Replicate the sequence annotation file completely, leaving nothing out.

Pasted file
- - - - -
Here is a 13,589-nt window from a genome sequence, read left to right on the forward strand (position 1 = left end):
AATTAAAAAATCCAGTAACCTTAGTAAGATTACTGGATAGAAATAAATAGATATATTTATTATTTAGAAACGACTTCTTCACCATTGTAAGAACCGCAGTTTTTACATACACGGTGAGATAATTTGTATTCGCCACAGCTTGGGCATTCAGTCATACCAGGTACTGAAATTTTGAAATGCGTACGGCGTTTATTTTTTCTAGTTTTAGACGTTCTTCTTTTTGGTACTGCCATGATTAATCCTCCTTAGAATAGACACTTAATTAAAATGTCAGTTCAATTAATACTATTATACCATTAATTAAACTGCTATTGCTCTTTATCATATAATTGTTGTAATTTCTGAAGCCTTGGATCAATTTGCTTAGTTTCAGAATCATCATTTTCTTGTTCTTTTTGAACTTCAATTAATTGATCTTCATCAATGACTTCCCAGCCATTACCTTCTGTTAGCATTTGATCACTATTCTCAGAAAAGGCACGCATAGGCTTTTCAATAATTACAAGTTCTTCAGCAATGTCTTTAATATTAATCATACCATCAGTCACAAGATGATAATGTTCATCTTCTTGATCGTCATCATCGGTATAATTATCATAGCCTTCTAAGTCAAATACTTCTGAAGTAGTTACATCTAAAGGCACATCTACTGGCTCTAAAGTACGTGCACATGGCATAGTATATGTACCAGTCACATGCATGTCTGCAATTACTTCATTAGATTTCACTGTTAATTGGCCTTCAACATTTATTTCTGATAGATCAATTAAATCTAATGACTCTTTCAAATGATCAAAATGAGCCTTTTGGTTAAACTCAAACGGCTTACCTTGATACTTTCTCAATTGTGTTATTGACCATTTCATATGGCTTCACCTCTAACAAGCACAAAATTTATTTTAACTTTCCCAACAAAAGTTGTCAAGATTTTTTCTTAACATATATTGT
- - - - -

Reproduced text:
Here is a 13,589-nt window from a genome sequence, read left to right on the forward strand (position 1 = left end):
AATTAAAAAATCCAGTAACCTTAGTAAGATTACTGGATAGAAATAAATAGATATATTTATTATTTAGAAACGACTTCTTCACCATTGTAAGAACCGCAGTTTTTACATACACGGTGAGATAATTTGTATTCGCCACAGCTTGGGCATTCAGTCATACCAGGTACTGAAATTTTGAAATGCGTACGGCGTTTATTTTTTCTAGTTTTAGACGTTCTTCTTTTTGGTACTGCCATGATTAATCCTCCTTAGAATAGACACTTAATTAAAATGTCAGTTCAATTAATACTATTATACCATTAATTAAACTGCTATTGCTCTTTATCATATAATTGTTGTAATTTCTGAAGCCTTGGATCAATTTGCTTAGTTTCAGAATCATCATTTTCTTGTTCTTTTTGAACTTCAATTAATTGATCTTCATCAATGACTTCCCAGCCATTACCTTCTGTTAGCATTTGATCACTATTCTCAGAAAAGGCACGCATAGGCTTTTCAATAATTACAAGTTCTTCAGCAATGTCTTTAATATTAATCATACCATCAGTCACAAGATGATAATGTTCATCTTCTTGATCGTCATCATCGGTATAATTATCATAGCCTTCTAAGTCAAATACTTCTGAAGTAGTTACATCTAAAGGCACATCTACTGGCTCTAAAGTACGTGCACATGGCATAGTATATGTACCAGTCACATGCATGTCTGCAATTACTTCATTAGATTTCACTGTTAATTGGCCTTCAACATTTATTTCTGATAGATCAATTAAATCTAATGACTCTTTCAAATGATCAAAATGAGCCTTTTGGTTAAACTCAAACGGCTTACCTTGATACTTTCTCAATTGTGTTATTGACCATTTCATATGGCTTCACCTCTAACAAGCACAAAATTTATTTTAACTTTCCCAACAAAAGTTGTCAAGATTTTTTCTTAACATATATTGT